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Surrounding the Court of the Gentiles were a series of "porches" or cloisters through which ran double rows of Corinthian pillars, each cut from marble and measuring 37 feet in height and covered by a flat roof. The entire court was paved with marble. The southern of these porches was known as "Solomonís Porch" (Acts 3:11). This court derived its name from the fact that Gentiles were permitted into this area provided they conducted themselves in a reverent manner. Gentiles were forbidden from the inner temple areas, and even Roman citizenship did not protect a Gentile who intruded into prohibited areas.
The Outer Courtyard
"The Temple Mount of Herod had the 500 by 500 cubit soreg designating the
original outer court area. "At the end of the court was a soreg (a stone
lattice work) which surrounded the consecrated area--the Temple Mount proper in
the narrow mishnaic sense, i.e., the "500 cubits by 500 cubits" (Mid. 2:1).
According to the Mishnah (Mid. 2:3) the height of the soreg was 10 handbreadths
(70 cm. = 28 in.), but Josephus states that it was 3 cubits (1.5 m. = 5 ft.);
this latter measurement seems more appropriate for a fence to which were
attached plaques written in Greek and Latin forbidding gentiles to pass that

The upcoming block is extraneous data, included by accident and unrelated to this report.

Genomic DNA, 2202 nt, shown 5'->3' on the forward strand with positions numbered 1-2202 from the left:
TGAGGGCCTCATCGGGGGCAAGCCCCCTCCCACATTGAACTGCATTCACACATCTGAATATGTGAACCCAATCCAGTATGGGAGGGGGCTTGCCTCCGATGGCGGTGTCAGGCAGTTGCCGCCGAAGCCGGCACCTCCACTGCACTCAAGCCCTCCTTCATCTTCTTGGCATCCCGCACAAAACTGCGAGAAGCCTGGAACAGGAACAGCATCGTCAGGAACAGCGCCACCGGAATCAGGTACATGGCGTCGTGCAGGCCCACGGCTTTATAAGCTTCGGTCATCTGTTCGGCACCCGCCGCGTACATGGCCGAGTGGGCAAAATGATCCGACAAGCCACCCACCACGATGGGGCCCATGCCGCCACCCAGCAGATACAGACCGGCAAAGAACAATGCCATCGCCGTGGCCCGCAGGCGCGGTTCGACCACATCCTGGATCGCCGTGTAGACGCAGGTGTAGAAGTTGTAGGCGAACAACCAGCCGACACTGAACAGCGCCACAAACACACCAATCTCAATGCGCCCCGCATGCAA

point on pain of death. Remains of these inscriptions bearing the Greek text
(one complete plaque and one partly preserved) have been discovered in Jerusalem
(in 1870 and 1936). Beyond the soreg were 14 steps and then the hel [Chayl]
("rampart"), which was 10 cubits (5 m. = 17 ft.) broad (Mid. 2:3; Wars 5:195-7).
Beyond the hel [Chayl] were the wall of the main forecourt (azarah), and the
Court of the Women (ezrat nashim). In the outer court were the store-chambers
for the shekels and the Temple vessels, and also "shofarot" (chests in the form
of horns, i.e., narrow at the top, where the opening was, and wider lower down)
for the donations (terumot) of the people (Shek. 2:1)."
[Encyclopaedia Judaica CD, "Temple, Second Temple, Structure, The Temple Square"; (x "the great court" - I Kings 7:12, 9; Ezekiel 42:15-20, 8)]
Gal 4:4 "But when the fullness of the time had come, God sent forth His Son, born of a woman, born under the law"
The Court of the Gentiles was the outermost court in the Jerusalem Temple during the time of Jesus. No gentile or non-Jew could proceed any further into the inner temple areas, and even Roman citizenship did not protect a Gentile who intruded into prohibited areas.
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